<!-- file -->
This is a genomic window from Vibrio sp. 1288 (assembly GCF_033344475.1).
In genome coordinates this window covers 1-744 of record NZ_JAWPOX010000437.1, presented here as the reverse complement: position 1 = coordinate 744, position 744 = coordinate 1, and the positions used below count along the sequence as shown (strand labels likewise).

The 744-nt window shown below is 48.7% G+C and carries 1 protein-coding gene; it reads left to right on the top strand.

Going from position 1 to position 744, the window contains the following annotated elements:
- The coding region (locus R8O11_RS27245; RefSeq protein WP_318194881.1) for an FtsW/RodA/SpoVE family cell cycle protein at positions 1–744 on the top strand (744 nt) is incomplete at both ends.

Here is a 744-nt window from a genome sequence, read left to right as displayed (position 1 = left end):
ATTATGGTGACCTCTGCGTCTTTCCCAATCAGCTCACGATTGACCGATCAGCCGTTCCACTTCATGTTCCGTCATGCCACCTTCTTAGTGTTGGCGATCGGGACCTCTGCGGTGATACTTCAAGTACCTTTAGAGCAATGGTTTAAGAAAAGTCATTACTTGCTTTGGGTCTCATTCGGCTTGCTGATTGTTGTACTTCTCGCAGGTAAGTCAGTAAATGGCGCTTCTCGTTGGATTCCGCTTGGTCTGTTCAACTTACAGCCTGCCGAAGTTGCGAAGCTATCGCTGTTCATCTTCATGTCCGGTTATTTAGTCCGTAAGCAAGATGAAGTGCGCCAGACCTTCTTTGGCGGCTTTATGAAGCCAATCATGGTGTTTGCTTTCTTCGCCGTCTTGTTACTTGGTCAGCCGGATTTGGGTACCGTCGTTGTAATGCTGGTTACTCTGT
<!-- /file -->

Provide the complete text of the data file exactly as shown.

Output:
This is a genomic window from Vibrio sp. 1288 (assembly GCF_033344475.1).
In genome coordinates this window covers 1-744 of record NZ_JAWPOX010000437.1, presented here as the reverse complement: position 1 = coordinate 744, position 744 = coordinate 1, and the positions used below count along the sequence as shown (strand labels likewise).

The 744-nt window shown below is 48.7% G+C and carries 1 protein-coding gene; it reads left to right on the top strand.

Going from position 1 to position 744, the window contains the following annotated elements:
- The coding region (locus R8O11_RS27245; RefSeq protein WP_318194881.1) for an FtsW/RodA/SpoVE family cell cycle protein at positions 1–744 on the top strand (744 nt) is incomplete at both ends.

Here is a 744-nt window from a genome sequence, read left to right as displayed (position 1 = left end):
ATTATGGTGACCTCTGCGTCTTTCCCAATCAGCTCACGATTGACCGATCAGCCGTTCCACTTCATGTTCCGTCATGCCACCTTCTTAGTGTTGGCGATCGGGACCTCTGCGGTGATACTTCAAGTACCTTTAGAGCAATGGTTTAAGAAAAGTCATTACTTGCTTTGGGTCTCATTCGGCTTGCTGATTGTTGTACTTCTCGCAGGTAAGTCAGTAAATGGCGCTTCTCGTTGGATTCCGCTTGGTCTGTTCAACTTACAGCCTGCCGAAGTTGCGAAGCTATCGCTGTTCATCTTCATGTCCGGTTATTTAGTCCGTAAGCAAGATGAAGTGCGCCAGACCTTCTTTGGCGGCTTTATGAAGCCAATCATGGTGTTTGCTTTCTTCGCCGTCTTGTTACTTGGTCAGCCGGATTTGGGTACCGTCGTTGTAATGCTGGTTACTCTGT